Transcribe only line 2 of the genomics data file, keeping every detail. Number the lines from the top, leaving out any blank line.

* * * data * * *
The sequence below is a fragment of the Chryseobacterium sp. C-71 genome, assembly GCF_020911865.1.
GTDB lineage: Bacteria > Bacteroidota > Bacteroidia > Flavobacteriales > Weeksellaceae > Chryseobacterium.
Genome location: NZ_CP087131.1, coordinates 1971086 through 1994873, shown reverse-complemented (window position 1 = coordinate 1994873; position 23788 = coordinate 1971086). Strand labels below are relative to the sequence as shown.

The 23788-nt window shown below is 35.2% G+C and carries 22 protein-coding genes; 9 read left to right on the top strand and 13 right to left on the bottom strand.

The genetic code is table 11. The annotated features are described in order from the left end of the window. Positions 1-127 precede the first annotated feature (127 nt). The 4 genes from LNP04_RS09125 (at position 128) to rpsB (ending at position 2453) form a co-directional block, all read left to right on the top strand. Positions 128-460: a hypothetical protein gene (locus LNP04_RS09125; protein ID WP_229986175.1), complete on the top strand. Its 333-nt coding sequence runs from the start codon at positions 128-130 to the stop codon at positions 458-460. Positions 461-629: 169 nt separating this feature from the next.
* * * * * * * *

GTDB lineage: Bacteria > Bacteroidota > Bacteroidia > Flavobacteriales > Weeksellaceae > Chryseobacterium.